It’s a lonely word.
At the heart of every Narcissistic family lies disrespect.
Many people cry out for respect, but for some reason it’s become socially approved and hilarious in media to make demeaning and sarcastic remarks about everyone from your spouse, your boss, your children and God. Disrespect robs dignity from all of us and sometimes it even takes away life.
To ridicule, exclude or bear false witness toward someone is to disrespect them. To gossip, triangulate and ostracize is disrespect. To disregard another’s feelings is disrespect. To discredit or blame someone unfairly is definitely disrespect.
Respect empowers a parent to love their child even when they make different choices than they planned for them. Respect allows a parent to discipline with love to protect the child–instead of punishing them for the sake of power. Respect allows us to cherish the children God gives and to love the parents we’ve been given, but in a dysfunctional family respect is neglected.
The fifth commandment tells us to respect our parents. Most people immediately think of a child’s obligation to respect their parents, but respect goes both ways. Parents who feel disrespected are often reaping the adult children they have sown.
When parents bring their newborn home from the hospital they are filled with dreams for their baby. This is respect. As the years go by they might take this gift of life for granted. When parents criticize, judge and call their children derogatory names or take their anger out on their child, they are treating their child with disrespect.
Because every child will eventually become an adult, they deserve respect both for who they are today and who they will become. Every criminal was once an innocent baby, glowing pink with promise. Sometimes, it’s the lack of respect and abuse they were shown as children that contributes to their disrespect for the law. If every parent could just remember that feeling of awe when they first looked at their newborn, they might think twice before beating their child with a belt. They might plan for their child’s future. They might be willing to endure uncomfortable days at school or hard work on the job to make a better life and to provide for their children.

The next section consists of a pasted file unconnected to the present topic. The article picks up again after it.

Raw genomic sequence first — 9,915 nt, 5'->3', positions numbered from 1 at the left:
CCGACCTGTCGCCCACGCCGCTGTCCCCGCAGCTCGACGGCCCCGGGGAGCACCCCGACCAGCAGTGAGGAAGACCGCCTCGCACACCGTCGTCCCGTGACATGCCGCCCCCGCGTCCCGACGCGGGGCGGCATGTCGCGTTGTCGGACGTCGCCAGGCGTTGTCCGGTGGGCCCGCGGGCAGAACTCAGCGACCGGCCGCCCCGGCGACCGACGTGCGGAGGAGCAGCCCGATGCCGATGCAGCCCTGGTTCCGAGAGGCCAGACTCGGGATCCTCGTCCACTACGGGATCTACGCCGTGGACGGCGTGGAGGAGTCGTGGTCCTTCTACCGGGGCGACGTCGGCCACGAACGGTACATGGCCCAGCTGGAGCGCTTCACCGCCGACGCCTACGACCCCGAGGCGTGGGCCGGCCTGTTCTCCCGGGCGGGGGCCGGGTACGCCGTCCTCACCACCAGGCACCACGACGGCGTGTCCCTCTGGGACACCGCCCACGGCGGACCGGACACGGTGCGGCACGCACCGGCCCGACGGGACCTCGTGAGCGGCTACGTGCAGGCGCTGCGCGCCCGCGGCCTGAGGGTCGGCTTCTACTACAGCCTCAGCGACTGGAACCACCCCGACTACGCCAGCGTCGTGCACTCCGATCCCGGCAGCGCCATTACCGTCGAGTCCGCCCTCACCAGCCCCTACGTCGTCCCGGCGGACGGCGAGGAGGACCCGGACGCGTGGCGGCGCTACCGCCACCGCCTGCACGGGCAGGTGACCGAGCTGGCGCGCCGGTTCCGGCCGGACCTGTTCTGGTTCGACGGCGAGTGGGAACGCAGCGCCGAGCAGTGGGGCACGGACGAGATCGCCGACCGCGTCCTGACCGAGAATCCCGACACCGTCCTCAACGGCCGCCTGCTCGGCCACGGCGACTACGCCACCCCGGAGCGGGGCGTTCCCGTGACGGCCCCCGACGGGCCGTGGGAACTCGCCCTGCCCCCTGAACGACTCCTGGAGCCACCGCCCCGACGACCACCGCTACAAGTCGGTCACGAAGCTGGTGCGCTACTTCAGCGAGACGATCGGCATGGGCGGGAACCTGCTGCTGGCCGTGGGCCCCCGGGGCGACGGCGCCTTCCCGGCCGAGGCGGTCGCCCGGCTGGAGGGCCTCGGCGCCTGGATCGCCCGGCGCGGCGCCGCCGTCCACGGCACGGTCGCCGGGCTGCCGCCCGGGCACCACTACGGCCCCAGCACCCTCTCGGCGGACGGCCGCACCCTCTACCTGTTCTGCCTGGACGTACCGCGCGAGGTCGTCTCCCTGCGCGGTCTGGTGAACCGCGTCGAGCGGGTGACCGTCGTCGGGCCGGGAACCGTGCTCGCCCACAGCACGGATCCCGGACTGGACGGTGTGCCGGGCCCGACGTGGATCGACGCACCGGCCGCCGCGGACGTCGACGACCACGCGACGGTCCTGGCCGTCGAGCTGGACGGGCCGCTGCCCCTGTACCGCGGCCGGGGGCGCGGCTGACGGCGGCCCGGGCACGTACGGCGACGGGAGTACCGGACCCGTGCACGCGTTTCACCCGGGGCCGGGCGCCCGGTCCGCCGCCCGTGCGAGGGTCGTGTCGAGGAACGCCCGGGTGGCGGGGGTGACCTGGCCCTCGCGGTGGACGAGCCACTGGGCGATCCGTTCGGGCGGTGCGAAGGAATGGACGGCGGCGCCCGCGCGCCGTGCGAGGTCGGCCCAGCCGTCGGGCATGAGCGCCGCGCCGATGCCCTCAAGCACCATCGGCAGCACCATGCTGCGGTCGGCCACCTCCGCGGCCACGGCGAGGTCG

Disrespect is an insidious poison that never ends with childhood because children’s memories don’t dissolve when they reach eighteen. The words spoken in childhood, set the bedrock for relationships in adulthood. When a child grows up seeing disrespect modeled toward other adults and family members, it’s hard for them to respect their parents or themselves.
Some items people say, “I can’t respect him anymore,” this is because they are speaking about another person’s behavior, but no matter what someone has done, we can still respect them as a fellow human being and child of God. It’s hard to sometimes, but we can still show kindness and respect for another person without putting our stamp of approval on their choices. While we should respect them for who they are and what they have done, respect does not mean we need to support them when harming other people–including ourselves.
Bullies and gossips often show disrespect to people in an attempt to tear down others so they can build themselves up. I once knew a pastor who was having an affair with a young woman. Every week he preached about Sodom and Gomorrah. He was obsessed with preaching against gays because he felt better about his own heterosexual sins as long as he imagined gay people being worse than he was. Gossips often focus on how others eat or dress or spend their money so they can feel better about themselves.
The same is true with divorce. There is a saying “The best way to know if a person is safe to marry is to find out how they treated their ex.” If only ex-spouses could remember their ex is still their child’s parent. If you respected this person enough to marry them at one time, then try to treat them with dignity in front of your children.
Those who disrespect others, often lack respect for self. When we respect ourselves, we learn to forgive ourselves for our mistakes, we have more grace, compassion and respect for others. Part of the cure for disrespect is to recognize our own value and see the good in other people from God’s perspective.
Disrespect might be the instigator of dysfunction, but it is merely the hole left by lack of respect that does the damage. When we choose respect, we can restore what’s been broken. Regardless of the past, regardless of the pain, we can always start by showing respect to each other today. If the members of a family have mutual respect for each other, they can always build a bridge.
Fathers, do not provoke your children to anger
by the way you treat them.
Rather, bring them up with the discipline
and instruction that comes from the Lord.
-Ephesians 6:4, NLT